Report of the Duffus Commission of Inquiry into the Breakdown of Law & Order, and Police Brutality in Grenada

Part III

The Royal Grenada Police Force and the Recruitment and Function of Police Aides

Paragraphs 53 thru 54. - The Setting-up of the Police Aides - Their Recruitment, Qualifications etc. - Evidence of Leslie Michael Seon

53. We turn first to the evidence of Leslie Michael Seon. Mr. Seon is a broadcaster/journalist who had been a member of the Senate from March - November, 1972 under the sponsorship of the Grenada National Party [GNP] and who, at the time Mr. Gairy spoke in 1970, was manager of Radio Grenada and the Director of Government Information of the Windward Islands Broadcasting Service [WIBS] which is now defunct. He was also Director of Government Information in Grenada.

He said that he knew that men had been recruited at the residence of the Prime Minister at Mount Royal during the period May 1970 to the latter part of 1973 when there were then about 800 men serving as police aides; he added, however, that in the course of their recruitment in separate groups they had been known during the intervening years by different names, e.g. the first group was called the Voluntary Intelligence Unit for Protection of Property; bearing the acronym of VIUPP; another group was known as Special Guards armed with defensive weapons also known as VSG's; yet another were known as Special Reserve Police or SRP's; another group was called the Night Ambush Squad or NAS.

Altogether the force which he estimated to number about 800 men was, in the end, known as the Secret Police or as police aides, by which appellation they will hereafter be described. According to Mr. Seon these names were given to the several groups by Mr. Gairy himself in the broadcasts which he delivered from time to time. His recollection of the circumstances existing at the time was -

At that time there were melancholy happenings in Trinidad and Tobago. I think it was called the Black Power Period, and there were a few young men, in Grenada, and young women, mainly students, who had accepted this - this pattern of what is called 'Black is beautiful,' and they trimmed their hair short, the girls did, and the boys grew their hair, and it was a sort of general sociological law of the period of change. It was not violent here, not that I can recall, but the general movement of 'Black is beautiful' was prevalent.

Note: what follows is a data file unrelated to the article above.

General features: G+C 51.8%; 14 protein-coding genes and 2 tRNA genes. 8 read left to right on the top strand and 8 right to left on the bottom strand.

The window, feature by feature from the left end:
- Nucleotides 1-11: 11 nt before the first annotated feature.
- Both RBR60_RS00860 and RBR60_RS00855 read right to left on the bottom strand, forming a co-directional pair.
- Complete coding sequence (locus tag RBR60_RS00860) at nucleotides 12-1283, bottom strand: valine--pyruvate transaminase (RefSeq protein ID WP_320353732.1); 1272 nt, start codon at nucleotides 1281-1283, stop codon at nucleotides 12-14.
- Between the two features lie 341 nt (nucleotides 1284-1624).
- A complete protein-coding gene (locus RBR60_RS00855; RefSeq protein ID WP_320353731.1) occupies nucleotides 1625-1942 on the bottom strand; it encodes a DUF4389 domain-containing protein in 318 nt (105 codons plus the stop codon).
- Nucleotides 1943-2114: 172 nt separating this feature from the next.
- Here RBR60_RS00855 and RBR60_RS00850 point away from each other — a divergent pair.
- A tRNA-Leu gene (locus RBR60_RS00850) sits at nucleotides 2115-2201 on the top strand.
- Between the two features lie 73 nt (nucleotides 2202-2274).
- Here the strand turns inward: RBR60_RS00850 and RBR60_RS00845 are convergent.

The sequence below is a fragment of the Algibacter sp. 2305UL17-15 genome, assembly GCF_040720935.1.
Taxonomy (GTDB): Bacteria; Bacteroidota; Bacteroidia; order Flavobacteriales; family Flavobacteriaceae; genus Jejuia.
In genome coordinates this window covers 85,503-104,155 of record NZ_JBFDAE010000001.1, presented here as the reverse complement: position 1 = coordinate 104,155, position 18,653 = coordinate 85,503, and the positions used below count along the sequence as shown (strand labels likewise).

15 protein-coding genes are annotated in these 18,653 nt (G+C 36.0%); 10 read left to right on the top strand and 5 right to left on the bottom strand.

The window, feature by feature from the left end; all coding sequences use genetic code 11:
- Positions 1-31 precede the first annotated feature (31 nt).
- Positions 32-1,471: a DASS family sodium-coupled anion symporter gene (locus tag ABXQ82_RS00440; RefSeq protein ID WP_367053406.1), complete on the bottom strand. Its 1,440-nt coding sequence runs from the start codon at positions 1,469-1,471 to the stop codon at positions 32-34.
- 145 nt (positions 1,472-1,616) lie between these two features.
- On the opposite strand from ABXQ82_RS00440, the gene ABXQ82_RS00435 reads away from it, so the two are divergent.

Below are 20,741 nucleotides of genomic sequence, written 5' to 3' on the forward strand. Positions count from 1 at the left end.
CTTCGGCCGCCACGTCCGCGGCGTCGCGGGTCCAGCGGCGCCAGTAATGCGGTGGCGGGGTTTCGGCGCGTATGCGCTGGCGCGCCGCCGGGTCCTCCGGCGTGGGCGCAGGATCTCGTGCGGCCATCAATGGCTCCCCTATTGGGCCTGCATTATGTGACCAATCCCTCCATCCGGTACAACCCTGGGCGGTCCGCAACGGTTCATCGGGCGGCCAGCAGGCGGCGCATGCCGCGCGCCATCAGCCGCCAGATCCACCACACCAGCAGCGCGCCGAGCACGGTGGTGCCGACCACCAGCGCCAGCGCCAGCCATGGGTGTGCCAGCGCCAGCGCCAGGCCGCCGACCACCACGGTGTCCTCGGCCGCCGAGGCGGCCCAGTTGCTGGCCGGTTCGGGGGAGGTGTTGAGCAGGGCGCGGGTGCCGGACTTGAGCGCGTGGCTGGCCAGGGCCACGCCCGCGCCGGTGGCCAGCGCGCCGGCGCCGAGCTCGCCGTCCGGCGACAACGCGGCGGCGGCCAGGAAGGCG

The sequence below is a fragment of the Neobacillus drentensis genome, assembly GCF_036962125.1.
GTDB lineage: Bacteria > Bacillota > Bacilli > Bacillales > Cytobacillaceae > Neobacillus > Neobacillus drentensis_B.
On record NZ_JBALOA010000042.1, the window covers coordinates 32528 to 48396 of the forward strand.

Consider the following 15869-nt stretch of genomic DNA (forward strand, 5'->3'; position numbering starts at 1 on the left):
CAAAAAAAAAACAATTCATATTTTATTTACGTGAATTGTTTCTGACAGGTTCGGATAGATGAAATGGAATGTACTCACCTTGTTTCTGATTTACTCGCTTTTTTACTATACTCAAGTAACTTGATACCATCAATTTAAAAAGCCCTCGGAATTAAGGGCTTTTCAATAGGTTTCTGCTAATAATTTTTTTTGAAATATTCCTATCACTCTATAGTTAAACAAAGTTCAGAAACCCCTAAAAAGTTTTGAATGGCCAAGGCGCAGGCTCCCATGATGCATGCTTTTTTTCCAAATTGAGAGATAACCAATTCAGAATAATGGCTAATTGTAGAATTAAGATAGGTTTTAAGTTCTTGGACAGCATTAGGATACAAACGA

Mr. Gairy's radio broadcast of May 3, 1970, also gives some insight into his thinking at the time. He said:

"I cannot close my ears to the ugly incidents alleged to have taken place recently, and it may be timely here to mention a few - three youngsters, clad in black, entered the 'Red Crab Restaurant' and ordered drinks and food, ate, and then shouted 'Black Power,' and left without paying; another three demanded money and drinks from two foreigners at the Nutmeg Restaurant; others molested some other visitors by the 'Portofino' Restaurant and the 'China Town' Complex of Restaurants. 'A stitch in time saves nine' is indeed a wise maxim. My government will not sit by and allow individual or groups of individuals to agitate or incite, to promulgate or to promote any racial disharmony in the peaceful 'Isle of Spice' - the Caribbean Garden of Eden. Today Barbados is providing strong legislative powers with heavy penalties to curtail any such acts. I say, that those guilty of inciting racial disharmony, or guilty of molesting of any form should be told, 'Good Morning' by the Cat-O-Nine as they start their prison term, and 'How do you Do' by the same Cat-O-Nine as they and their prison term. Law and order will always reign supreme in this great little state of ours."

In another speech, delivered on 20 October 1972, Mr. Gairy said that a Night Ambush Squad was then in the course of being formed and would comprise young, agile, fast-running specifically trained police officers who will not be seen on the street nor in vehicles but would remain under cover properly armed and will carry walkie talkie equipment for instant communication. He said they would remain under cover in certain areas each night for the next five years. He added at the same time that:

"a large number of special Secret Police ranging from business men to the man in the street was also in formation (but) there will be no uniforms to betray the secrecy of these persons."

The method of recruitment of the police aides and their qualifications and equipment must therefore be examined in order to ascertain whether by their constitution and leadership it was likely that they could benevolently or usefully contribute to the maintenance of law and order in Grenada.

Mr. Seon said he based his estimate of a strength of 800 police aides on January 4, 1974, mainly on the numbers he saw answering a request from time to time to report to Mount Royal, the official residence of the Prime Minister of Grenada, the Hon. E.M. Gairy.

In answer to the question whether he remembered how the police aides were recruited, he said that on each occasion of the broadcast the Premier would ask men to come to Mount Royal on a certain date. He also based his estimate of numbers on an incident in November, 1973, when Mr. Gairy announced in a broadcast that the police aides were being disbanded and requested them to attend at Mount Royal. After the announcement Mr. Seon saw several lorry loads and landrovers with police aides moving in the direction of the city.

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